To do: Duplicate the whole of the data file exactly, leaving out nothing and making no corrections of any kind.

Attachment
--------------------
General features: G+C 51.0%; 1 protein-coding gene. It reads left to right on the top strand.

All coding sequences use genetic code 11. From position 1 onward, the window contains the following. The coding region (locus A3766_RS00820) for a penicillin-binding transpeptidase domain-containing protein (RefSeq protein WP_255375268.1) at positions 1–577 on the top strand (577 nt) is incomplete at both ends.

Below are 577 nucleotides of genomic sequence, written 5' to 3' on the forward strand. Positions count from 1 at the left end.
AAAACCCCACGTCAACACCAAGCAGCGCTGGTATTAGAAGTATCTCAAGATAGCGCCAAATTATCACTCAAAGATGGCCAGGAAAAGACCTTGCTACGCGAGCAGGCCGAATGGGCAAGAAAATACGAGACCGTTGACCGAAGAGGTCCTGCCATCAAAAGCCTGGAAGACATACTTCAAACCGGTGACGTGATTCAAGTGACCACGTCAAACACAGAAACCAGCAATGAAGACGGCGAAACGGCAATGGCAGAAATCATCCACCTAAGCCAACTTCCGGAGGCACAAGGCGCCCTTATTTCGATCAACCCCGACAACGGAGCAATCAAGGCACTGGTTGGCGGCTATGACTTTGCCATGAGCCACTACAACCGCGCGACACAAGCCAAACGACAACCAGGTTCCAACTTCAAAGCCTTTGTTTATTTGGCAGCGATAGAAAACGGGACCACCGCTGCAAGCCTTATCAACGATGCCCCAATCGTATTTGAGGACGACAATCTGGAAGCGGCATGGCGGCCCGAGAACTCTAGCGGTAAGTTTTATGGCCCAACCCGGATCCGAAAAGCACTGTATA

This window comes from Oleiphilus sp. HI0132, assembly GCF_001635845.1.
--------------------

General features: G+C 51.0%; 1 protein-coding gene. It reads left to right on the top strand.

All coding sequences use genetic code 11. From position 1 onward, the window contains the following. The coding region (locus A3766_RS00820) for a penicillin-binding transpeptidase domain-containing protein (RefSeq protein WP_255375268.1) at positions 1–577 on the top strand (577 nt) is incomplete at both ends.

Below are 577 nucleotides of genomic sequence, written 5' to 3' on the forward strand. Positions count from 1 at the left end.
AAAACCCCACGTCAACACCAAGCAGCGCTGGTATTAGAAGTATCTCAAGATAGCGCCAAATTATCACTCAAAGATGGCCAGGAAAAGACCTTGCTACGCGAGCAGGCCGAATGGGCAAGAAAATACGAGACCGTTGACCGAAGAGGTCCTGCCATCAAAAGCCTGGAAGACATACTTCAAACCGGTGACGTGATTCAAGTGACCACGTCAAACACAGAAACCAGCAATGAAGACGGCGAAACGGCAATGGCAGAAATCATCCACCTAAGCCAACTTCCGGAGGCACAAGGCGCCCTTATTTCGATCAACCCCGACAACGGAGCAATCAAGGCACTGGTTGGCGGCTATGACTTTGCCATGAGCCACTACAACCGCGCGACACAAGCCAAACGACAACCAGGTTCCAACTTCAAAGCCTTTGTTTATTTGGCAGCGATAGAAAACGGGACCACCGCTGCAAGCCTTATCAACGATGCCCCAATCGTATTTGAGGACGACAATCTGGAAGCGGCATGGCGGCCCGAGAACTCTAGCGGTAAGTTTTATGGCCCAACCCGGATCCGAAAAGCACTGTATA

This window comes from Oleiphilus sp. HI0132, assembly GCF_001635845.1.